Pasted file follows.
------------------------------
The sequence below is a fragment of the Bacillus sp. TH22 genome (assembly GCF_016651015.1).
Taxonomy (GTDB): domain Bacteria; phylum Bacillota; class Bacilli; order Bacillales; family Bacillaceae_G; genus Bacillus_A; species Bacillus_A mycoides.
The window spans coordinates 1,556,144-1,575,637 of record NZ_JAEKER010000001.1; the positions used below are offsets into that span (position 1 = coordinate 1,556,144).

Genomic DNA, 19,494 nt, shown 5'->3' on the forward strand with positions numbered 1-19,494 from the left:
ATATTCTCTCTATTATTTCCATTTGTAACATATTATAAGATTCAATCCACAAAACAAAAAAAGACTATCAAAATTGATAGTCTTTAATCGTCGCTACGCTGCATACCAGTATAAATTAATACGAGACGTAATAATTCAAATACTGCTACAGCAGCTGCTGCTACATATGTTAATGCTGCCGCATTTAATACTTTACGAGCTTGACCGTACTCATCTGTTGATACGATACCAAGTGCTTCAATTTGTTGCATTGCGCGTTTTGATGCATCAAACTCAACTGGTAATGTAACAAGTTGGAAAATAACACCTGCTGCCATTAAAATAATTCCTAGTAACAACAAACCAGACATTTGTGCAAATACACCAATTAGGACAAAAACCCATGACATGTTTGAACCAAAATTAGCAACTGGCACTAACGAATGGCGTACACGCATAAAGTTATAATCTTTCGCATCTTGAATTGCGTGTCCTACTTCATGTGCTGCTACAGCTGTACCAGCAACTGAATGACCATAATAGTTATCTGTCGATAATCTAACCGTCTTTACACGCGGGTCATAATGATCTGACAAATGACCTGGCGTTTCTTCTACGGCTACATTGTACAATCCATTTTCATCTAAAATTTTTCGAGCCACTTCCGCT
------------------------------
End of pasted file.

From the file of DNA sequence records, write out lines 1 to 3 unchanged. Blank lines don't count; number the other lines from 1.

The sequence below is a fragment of the Bacillus sp. TH22 genome (assembly GCF_016651015.1).
Taxonomy (GTDB): domain Bacteria; phylum Bacillota; class Bacilli; order Bacillales; family Bacillaceae_G; genus Bacillus_A; species Bacillus_A mycoides.
The window spans coordinates 1,556,144-1,575,637 of record NZ_JAEKER010000001.1; the positions used below are offsets into that span (position 1 = coordinate 1,556,144).